Athletes prepare for the future

282
Carly Duckworth takes in some dodgeball

It is safe to say that college life for BYU softball outfielder Carly Duckworth is built around the sport she loves. While she attends classes like any other student, she also practices for four to five hours each day. This is, after all, what it takes to compete at the college level, and win.

But the hours — and life — spent in dedication to a sport can mean preparation for life beyond competition doesn’t happen.

A recent study published by Sports Illustrated in March 2012 showed 78 percent of NFL players and 60 percent of NBA players go bankrupt shortly after retirement. Trevor Wilson, director of the Athletic Advisement Center, is someone trying to make sure these statistics don’t affect BYU’s athletes. He believes the scope of his job goes beyond keeping athletes eligible to play.

“Our job really doesn’t end until (student-athletes) are securely in a career and self-reliant,” Wilson said. “It’s more than just college. These are life skills that also come along with student athletes that, I feel, we have the responsibility to teach.”

The process Wilson has designed for athletes mirrors what he learned from visits with the Marriott School. Once students have entered the program, they begin a process of learning career-finding skills that will land them a job after graduation.

This year, Wilson began a three-phase process which helps prepare athletes for life after their sport. The phases consist of career workshops, labs and fairs. So far the results have been positive.

“It started slow,” Wilson said. “This (career) culture wasn’t here. Now we’re starting to get really good numbers out of these workshops because there’s momentum.”

Without the necessary tools, most athletes’ focus is naturally on the sport they’ve been practicing most of their lives. For this reason, the administration has worked hard to make sure athletes are prepared to leave the university.

BYU football coach Bronco Mendenhall said he knows his players have the goal to be in the NFL, and he said he wants them to be leaders if they make it there. However, according to Lamar C. Campbell, who wrote the article, “For retired NFL players, the most challenging ‘season’ is just beginning,” the average retirement age of an NFL player is 28. Mendenhall wants his players to know they have 50 years of life afterwards.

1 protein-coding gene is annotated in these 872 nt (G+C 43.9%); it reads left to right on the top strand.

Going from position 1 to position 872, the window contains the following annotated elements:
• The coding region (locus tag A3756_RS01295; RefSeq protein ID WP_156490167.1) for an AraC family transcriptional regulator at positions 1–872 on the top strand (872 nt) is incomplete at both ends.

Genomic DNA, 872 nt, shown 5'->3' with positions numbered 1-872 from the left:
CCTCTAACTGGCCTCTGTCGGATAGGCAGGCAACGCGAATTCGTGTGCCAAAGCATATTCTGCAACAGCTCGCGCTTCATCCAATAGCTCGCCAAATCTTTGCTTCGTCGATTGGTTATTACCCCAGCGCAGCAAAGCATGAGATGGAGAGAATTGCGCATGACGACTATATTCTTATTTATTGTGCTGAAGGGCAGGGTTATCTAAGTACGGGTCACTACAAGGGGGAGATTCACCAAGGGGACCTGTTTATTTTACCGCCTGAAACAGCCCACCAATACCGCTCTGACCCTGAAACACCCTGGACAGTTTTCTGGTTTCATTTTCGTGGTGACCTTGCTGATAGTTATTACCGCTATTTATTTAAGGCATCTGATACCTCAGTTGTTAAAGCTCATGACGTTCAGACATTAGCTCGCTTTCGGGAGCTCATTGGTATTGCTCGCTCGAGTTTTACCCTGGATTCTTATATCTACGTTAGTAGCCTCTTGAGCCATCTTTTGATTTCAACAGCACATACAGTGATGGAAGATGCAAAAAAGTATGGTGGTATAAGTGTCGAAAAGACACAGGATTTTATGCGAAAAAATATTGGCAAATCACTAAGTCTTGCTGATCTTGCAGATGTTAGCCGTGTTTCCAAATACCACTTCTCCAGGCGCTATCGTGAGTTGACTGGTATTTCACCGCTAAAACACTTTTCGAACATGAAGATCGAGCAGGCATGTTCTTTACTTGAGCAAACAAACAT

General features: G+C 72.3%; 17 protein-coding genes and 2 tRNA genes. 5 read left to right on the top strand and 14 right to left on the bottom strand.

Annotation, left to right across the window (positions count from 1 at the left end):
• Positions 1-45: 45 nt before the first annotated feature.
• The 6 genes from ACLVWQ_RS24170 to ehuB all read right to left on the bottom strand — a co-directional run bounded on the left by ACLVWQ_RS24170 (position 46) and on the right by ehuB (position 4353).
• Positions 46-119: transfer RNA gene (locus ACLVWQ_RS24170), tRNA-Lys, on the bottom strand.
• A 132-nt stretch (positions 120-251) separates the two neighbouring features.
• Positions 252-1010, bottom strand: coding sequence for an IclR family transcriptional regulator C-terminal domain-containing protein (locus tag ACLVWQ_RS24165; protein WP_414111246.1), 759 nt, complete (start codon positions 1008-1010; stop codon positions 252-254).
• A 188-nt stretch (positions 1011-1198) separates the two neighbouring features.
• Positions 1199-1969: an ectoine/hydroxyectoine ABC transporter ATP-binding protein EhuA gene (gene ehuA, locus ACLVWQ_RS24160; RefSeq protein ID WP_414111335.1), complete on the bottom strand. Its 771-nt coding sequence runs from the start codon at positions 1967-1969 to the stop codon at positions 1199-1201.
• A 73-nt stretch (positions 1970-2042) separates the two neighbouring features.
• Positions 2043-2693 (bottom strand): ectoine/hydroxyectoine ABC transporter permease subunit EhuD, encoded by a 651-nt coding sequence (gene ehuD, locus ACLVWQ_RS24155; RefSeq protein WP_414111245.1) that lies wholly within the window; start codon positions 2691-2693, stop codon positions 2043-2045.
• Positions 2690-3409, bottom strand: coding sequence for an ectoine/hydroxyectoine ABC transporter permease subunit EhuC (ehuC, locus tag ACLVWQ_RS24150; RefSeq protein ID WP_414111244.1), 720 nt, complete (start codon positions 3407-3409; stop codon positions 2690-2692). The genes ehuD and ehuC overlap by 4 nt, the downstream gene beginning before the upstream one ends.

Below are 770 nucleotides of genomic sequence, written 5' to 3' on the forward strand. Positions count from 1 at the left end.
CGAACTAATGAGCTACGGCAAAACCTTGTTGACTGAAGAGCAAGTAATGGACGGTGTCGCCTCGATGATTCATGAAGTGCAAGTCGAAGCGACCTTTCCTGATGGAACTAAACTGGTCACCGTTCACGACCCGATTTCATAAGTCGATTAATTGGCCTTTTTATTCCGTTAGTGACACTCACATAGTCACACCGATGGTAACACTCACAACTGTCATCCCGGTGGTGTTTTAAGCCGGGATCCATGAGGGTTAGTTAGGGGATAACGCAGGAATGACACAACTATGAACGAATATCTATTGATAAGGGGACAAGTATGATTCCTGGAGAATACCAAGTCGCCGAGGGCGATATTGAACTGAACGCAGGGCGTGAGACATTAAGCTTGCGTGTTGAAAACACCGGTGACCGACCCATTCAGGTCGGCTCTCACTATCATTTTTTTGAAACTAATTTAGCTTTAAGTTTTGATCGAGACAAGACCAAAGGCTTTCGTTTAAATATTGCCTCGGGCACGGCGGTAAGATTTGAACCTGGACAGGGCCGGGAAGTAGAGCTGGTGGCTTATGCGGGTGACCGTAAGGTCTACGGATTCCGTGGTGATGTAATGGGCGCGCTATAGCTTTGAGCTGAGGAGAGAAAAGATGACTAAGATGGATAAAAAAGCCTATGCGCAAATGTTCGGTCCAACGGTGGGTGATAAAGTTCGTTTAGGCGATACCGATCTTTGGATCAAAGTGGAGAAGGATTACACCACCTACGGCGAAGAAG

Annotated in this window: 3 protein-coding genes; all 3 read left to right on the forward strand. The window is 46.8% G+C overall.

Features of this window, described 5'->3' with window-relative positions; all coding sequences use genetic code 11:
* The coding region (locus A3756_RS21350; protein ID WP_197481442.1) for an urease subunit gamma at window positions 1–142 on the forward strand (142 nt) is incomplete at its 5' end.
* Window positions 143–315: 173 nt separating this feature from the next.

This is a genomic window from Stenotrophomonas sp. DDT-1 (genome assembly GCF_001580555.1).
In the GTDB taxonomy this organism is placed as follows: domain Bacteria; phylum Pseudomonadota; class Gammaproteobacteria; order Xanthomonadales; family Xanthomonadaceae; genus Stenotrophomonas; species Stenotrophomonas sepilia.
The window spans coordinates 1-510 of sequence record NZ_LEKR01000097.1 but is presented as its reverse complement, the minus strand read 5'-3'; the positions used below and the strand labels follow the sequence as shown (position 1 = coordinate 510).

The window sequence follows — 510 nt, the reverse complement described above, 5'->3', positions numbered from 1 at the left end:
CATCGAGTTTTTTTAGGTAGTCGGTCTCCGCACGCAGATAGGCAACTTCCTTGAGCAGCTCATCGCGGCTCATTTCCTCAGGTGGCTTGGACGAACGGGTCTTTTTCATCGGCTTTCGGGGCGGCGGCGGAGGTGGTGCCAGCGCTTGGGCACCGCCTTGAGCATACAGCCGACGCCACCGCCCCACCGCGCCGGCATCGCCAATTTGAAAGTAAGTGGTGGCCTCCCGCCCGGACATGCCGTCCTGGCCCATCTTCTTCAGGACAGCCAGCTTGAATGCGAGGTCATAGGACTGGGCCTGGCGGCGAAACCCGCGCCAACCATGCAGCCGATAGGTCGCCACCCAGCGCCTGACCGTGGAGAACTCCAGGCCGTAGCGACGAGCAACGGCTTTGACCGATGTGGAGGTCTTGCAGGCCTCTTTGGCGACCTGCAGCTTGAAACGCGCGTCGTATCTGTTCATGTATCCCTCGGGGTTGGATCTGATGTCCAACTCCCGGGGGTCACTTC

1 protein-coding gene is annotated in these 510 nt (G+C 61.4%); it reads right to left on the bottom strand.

“I’ve been really trying to help our players see that perspective,” Mendenhall said. “I really do focus a lot on the educational component, just making sure they know the numbers. … I think (the NFL) is a great thing if they can be one of the 30 percent that play three years or longer and stay away from all the things that are hard and problematic that many leave the league with.”

He said the new career path offered by BYU is a way to educate players about their future lives and how much life there is to live after football or any sport. He also said it helps them afterward to use skills they’ve learned.

“Football can be, really, a vehicle to prepare them for (life),” Mendenhall said. “The NFL is the same. So our program and the NFL can help them prepare for life, but it’s not an end-all. It’s just a way to become someone of true substance and potential.”

As athletes get closer to the end of their athletic careers, they come to this realization and need to understand how to reach their potential. Athletes can be caught off-guard, but this program is trying to prevent that.

“At the beginning of this year, I was really nervous,” Duckworth said. “I was coming into my junior year and I had figured out my major, but I needed to look past that to what I am going to do after college.” To do so, Duckworth harnessed what the Athletic Advisement Center offers student athletes.

Duckworth explained with the introduction of the career path she became excited because it was exactly what she needed. She has attended all the sessions and has found a path after college that excites her. She said one thing she learned was how to leverage her experience to employers.

“You learn so much through athletics like teamwork, hard work, being coachable and time management,” Duckworth said. “All these different skills that we’ve learned can translate over to an occupation. Just helping us to recognize that was really helpful because I always thought I’d been at a disadvantage.” And the opportunities for student-athletes to learn how to transition continue to ramp up.

“The Student-Athlete Academic Center will continue conducting these workshops next semester,” Associate Athletic Director Janie Penfield said. “Some teams have established mentor relationships to assist with the transition from college to the professional ranks.”

For now, Duckworth continues her life of morning classes, afternoon practices and evenings in the Student Athlete Building. But she feels her future outside of sports is more secure now.

Print Friendly, PDF & Email